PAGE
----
Tesla is in hot water again, raising more safety concerns after a Model S car crash in China was blamed on the car's "self-driving" technology.

The Tesla Model S in question caused a minor accident in Beijing, and the autopilot mode is apparently to blame — sort of. The owner alleges that the sales staff who sold him the car portrayed the autopilot function as "self-driving."

Selling the feature as "self-driving" is a hefty overstatement of its actual capabilities, as the technology requires drivers to be alert and keep their hands on the wheel at all times. Autopilot is designed to take control of braking and steering in some scenarios, but not take over altogether.

After reviewing data, Tesla confirmed that the car was indeed in autopilot mode, but the driver should have maintained control of the vehicle. In this case, Tesla says the driver's hands were not detected on the car's steering wheel.

This is the first-known incident involving a Tesla in China, but it's certainly not the first Tesla car crash. A few months ago, Tesla faced the first fatal car accident involving its autopilot technology, drawing a firestorm of criticism over automated driving efforts.

The latest accident was not fatal, but it certainly adds more fuel to the fire. As Reuters reports, 33-year-old Luo Zhen, a tech programmer, was driving to work when he activated the Tesla Model S autopilot function, as he frequently does on highways. Luo filmed the whole thing with a dashboard camera and said the vehicle hit another car parked halfway off the road. The accident did not cause any injuries, but it did scraped both cars.

The Tesla driver did not have his hands on the wheel and therefore did not steer to avoid collision with the parked car, a Tesla spokesperson told Reuters. However, the driver insists that the technology was not promoted to him as assisted driving but as self-driving. That goes against Tesla's general claims.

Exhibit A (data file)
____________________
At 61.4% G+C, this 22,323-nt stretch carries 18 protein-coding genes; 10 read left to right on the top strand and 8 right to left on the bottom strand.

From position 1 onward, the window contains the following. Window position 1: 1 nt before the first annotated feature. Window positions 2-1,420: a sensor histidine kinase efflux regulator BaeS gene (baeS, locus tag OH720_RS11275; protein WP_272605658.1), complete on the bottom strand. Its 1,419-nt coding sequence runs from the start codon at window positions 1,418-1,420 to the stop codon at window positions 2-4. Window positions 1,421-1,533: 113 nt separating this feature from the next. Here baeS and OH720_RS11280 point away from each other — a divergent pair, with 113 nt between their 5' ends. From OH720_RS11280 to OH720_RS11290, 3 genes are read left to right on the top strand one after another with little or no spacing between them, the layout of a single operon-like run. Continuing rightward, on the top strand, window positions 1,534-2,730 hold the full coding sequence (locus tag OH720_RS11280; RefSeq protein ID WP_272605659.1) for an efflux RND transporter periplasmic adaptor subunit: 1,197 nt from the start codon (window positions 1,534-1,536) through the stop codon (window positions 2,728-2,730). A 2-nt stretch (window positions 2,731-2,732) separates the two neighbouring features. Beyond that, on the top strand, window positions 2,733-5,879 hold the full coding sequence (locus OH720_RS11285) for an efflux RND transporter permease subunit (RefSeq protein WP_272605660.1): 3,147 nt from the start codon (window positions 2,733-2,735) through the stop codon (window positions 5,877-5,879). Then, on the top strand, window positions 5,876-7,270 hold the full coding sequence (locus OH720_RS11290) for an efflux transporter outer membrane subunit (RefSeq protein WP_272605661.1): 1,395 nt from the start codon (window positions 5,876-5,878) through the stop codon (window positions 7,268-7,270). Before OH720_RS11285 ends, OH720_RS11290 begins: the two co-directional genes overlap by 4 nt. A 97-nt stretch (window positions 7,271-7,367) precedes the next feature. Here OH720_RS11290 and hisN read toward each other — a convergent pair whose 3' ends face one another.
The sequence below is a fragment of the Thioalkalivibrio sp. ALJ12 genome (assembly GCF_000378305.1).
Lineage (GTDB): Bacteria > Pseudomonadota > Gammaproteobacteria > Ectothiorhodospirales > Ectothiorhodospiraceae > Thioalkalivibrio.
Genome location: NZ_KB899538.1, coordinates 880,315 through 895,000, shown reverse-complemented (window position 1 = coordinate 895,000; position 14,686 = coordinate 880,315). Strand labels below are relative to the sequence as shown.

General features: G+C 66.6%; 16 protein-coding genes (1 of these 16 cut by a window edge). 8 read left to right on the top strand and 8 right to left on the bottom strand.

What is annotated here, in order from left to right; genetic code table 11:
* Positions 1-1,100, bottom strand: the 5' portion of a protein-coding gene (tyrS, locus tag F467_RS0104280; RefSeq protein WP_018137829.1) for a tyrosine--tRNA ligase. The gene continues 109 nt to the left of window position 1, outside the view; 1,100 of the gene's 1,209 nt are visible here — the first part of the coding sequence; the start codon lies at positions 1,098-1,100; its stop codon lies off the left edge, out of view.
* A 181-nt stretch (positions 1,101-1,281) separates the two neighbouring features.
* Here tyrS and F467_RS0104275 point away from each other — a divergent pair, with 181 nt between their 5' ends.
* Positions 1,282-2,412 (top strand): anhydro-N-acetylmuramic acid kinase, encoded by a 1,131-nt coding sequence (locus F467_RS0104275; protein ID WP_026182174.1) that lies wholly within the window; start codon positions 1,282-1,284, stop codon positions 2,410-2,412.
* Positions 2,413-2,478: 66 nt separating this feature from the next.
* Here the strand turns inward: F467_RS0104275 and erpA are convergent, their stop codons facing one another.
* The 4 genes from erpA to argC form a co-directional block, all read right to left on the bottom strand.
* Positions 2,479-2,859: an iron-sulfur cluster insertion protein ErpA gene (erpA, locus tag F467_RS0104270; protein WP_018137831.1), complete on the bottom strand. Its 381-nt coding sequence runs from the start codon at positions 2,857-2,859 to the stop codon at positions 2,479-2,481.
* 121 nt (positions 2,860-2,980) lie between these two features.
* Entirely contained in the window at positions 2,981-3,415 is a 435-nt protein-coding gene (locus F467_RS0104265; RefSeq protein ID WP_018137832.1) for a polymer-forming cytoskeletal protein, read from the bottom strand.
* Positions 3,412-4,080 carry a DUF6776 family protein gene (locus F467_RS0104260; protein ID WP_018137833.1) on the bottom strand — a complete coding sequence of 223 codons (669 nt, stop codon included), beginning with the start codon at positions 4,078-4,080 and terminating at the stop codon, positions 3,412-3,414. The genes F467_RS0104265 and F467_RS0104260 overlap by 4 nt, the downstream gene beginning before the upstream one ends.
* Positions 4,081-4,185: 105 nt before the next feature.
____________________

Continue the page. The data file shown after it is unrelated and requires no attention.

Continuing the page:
The auto-steer function of the vehicle is not intended to do everything by itself. On the contrary, it's designed to assist but requires the driver to keep their hands on the steering wheel and maintain control at all times. The driver must be prepared to control the car at any point, should anything go wrong with the auto-steer technology.

Luo did not take these precautions, but he blames the crash on the Tesla autopilot system nonetheless, arguing that the Tesla sales staff strongly pitched the autopilot system as "self-driving."

A closer look into these claims found that four other Tesla drivers in China, not connected to Luo or each other, were under the same impression — that the technology was self-driving. This means that, despite Tesla's efforts to explain that its autopilot mode does not equal fully-autonomous driving, its sales staff still sold the technology as "self-driving" rather than an advanced driver assistance system (ADAS).

According to the people surveyed, the sales staff described the autopilot system as "self-driving" in Chinese, although Tesla typically refrains from using this term in English. Moreover, the sales people reportedly demonstrated the technology by taking their hands off the wheel, further indicating that it would be OK to do so.

"They all described it as being able to drive itself," said one Tesla Model S owner from Shanghai.

In that context, it seems that Tesla might want to provide more training to its staff in regard to what exactly its autopilot mode can and cannot do, and what its technology entails. Right now, it seems that consumers who trust Tesla's sales staff could put their lives in danger thinking that the car is self-driving, when in fact, it can only assist them.

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